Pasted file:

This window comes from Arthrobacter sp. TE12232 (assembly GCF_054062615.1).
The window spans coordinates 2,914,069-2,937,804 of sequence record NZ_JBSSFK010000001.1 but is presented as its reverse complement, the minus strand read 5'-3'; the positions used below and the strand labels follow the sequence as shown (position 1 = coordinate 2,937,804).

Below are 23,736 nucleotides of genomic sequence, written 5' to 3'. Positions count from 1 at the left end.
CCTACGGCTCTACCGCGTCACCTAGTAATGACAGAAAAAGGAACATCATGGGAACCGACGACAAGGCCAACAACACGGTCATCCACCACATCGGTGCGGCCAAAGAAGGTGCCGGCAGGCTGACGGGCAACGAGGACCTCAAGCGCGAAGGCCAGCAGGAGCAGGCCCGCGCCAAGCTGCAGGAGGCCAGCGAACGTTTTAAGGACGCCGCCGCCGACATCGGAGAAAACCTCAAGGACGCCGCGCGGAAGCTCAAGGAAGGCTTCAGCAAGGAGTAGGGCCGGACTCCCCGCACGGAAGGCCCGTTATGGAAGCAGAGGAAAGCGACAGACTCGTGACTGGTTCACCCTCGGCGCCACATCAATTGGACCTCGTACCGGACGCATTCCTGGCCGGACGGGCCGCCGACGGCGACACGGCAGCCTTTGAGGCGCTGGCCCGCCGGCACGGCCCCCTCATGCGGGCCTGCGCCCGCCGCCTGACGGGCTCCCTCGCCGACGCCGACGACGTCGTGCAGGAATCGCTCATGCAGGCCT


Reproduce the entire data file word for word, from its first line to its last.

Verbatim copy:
This window comes from Arthrobacter sp. TE12232 (assembly GCF_054062615.1).
The window spans coordinates 2,914,069-2,937,804 of sequence record NZ_JBSSFK010000001.1 but is presented as its reverse complement, the minus strand read 5'-3'; the positions used below and the strand labels follow the sequence as shown (position 1 = coordinate 2,937,804).

Below are 23,736 nucleotides of genomic sequence, written 5' to 3'. Positions count from 1 at the left end.
CCTACGGCTCTACCGCGTCACCTAGTAATGACAGAAAAAGGAACATCATGGGAACCGACGACAAGGCCAACAACACGGTCATCCACCACATCGGTGCGGCCAAAGAAGGTGCCGGCAGGCTGACGGGCAACGAGGACCTCAAGCGCGAAGGCCAGCAGGAGCAGGCCCGCGCCAAGCTGCAGGAGGCCAGCGAACGTTTTAAGGACGCCGCCGCCGACATCGGAGAAAACCTCAAGGACGCCGCGCGGAAGCTCAAGGAAGGCTTCAGCAAGGAGTAGGGCCGGACTCCCCGCACGGAAGGCCCGTTATGGAAGCAGAGGAAAGCGACAGACTCGTGACTGGTTCACCCTCGGCGCCACATCAATTGGACCTCGTACCGGACGCATTCCTGGCCGGACGGGCCGCCGACGGCGACACGGCAGCCTTTGAGGCGCTGGCCCGCCGGCACGGCCCCCTCATGCGGGCCTGCGCCCGCCGCCTGACGGGCTCCCTCGCCGACGCCGACGACGTCGTGCAGGAATCGCTCATGCAGGCCT